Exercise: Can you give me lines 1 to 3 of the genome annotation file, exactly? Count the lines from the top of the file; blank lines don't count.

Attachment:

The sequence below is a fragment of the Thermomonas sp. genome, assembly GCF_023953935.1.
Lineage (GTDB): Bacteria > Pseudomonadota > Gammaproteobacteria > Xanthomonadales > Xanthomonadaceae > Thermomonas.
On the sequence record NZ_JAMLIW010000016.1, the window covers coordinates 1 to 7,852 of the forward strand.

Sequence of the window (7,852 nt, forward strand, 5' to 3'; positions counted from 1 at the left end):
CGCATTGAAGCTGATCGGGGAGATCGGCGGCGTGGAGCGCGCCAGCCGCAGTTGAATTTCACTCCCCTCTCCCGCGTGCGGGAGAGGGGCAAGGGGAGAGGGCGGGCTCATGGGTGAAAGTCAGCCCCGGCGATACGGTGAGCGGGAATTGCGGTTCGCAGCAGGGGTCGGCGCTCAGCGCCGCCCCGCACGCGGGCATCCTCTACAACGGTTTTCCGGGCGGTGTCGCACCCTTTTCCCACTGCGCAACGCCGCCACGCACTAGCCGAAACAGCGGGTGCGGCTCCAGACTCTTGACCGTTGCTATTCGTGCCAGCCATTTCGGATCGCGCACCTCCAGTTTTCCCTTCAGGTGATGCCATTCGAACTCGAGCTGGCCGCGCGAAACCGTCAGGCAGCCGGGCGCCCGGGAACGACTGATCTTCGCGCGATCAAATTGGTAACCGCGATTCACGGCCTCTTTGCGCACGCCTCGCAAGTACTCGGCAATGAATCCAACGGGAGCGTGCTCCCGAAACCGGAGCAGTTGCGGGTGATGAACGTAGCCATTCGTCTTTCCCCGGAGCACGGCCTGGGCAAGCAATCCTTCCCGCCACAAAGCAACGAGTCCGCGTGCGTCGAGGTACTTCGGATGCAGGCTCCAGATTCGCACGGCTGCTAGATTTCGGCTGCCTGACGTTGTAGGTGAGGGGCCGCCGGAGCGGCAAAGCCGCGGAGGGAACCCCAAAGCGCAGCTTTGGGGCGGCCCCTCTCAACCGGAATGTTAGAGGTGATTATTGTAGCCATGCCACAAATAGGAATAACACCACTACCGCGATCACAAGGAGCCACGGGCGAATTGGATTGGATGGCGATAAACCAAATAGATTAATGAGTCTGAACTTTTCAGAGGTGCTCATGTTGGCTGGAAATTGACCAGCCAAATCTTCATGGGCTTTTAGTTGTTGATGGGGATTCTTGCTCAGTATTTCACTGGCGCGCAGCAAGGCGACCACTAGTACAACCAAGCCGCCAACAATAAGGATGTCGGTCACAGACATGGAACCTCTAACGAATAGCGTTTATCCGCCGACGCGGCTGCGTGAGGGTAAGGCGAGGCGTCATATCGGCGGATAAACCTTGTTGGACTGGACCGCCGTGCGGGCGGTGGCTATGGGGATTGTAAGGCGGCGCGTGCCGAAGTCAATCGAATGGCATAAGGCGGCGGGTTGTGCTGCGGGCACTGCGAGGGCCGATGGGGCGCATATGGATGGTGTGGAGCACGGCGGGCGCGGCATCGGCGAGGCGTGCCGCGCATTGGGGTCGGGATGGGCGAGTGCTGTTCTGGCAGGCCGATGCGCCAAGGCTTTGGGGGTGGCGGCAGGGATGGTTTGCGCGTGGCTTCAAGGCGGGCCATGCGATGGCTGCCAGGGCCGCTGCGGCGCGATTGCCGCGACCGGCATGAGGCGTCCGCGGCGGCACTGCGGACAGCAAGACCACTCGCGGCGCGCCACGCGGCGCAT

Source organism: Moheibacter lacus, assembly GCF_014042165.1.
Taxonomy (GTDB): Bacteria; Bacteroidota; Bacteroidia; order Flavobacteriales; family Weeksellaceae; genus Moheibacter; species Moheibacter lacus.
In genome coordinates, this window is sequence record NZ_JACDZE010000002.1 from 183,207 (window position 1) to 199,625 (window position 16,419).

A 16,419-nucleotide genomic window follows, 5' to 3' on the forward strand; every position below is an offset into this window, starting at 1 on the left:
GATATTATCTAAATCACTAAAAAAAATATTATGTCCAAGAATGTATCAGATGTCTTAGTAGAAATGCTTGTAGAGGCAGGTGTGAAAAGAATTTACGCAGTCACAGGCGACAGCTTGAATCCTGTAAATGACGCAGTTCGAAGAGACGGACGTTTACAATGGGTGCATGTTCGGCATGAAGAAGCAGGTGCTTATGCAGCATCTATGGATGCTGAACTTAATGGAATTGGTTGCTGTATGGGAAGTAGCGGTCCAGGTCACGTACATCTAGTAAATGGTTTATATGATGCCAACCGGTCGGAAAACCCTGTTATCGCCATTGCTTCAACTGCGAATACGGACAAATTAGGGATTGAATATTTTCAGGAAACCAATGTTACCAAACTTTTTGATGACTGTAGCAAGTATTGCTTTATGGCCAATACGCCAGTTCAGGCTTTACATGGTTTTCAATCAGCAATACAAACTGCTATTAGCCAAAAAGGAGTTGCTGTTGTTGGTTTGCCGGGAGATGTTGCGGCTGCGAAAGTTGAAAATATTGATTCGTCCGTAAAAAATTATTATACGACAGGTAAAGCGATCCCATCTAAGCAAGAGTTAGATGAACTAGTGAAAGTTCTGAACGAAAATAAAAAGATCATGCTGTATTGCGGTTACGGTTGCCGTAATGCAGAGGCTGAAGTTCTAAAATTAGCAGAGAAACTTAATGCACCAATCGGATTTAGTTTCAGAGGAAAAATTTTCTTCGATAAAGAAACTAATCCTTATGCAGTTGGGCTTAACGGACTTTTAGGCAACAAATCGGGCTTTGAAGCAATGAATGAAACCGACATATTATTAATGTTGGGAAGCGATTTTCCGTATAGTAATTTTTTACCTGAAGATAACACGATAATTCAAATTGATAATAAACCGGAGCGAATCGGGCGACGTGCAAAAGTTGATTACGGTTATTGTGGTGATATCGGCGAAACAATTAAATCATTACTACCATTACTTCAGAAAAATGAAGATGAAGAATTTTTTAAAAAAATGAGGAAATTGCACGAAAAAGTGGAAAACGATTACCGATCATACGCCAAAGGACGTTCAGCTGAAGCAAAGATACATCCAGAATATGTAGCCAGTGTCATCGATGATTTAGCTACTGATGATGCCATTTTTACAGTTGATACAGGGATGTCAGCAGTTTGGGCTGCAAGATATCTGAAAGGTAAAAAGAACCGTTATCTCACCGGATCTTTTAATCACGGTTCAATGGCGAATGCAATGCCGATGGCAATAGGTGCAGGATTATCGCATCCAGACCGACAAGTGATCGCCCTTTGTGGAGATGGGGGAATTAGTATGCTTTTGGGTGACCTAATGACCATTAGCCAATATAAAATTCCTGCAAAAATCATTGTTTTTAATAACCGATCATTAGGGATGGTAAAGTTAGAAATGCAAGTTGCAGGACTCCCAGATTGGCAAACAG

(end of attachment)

The sequence below is a fragment of the Thermomonas sp. genome, assembly GCF_023953935.1.
Lineage (GTDB): Bacteria > Pseudomonadota > Gammaproteobacteria > Xanthomonadales > Xanthomonadaceae > Thermomonas.
On the sequence record NZ_JAMLIW010000016.1, the window covers coordinates 1 to 7,852 of the forward strand.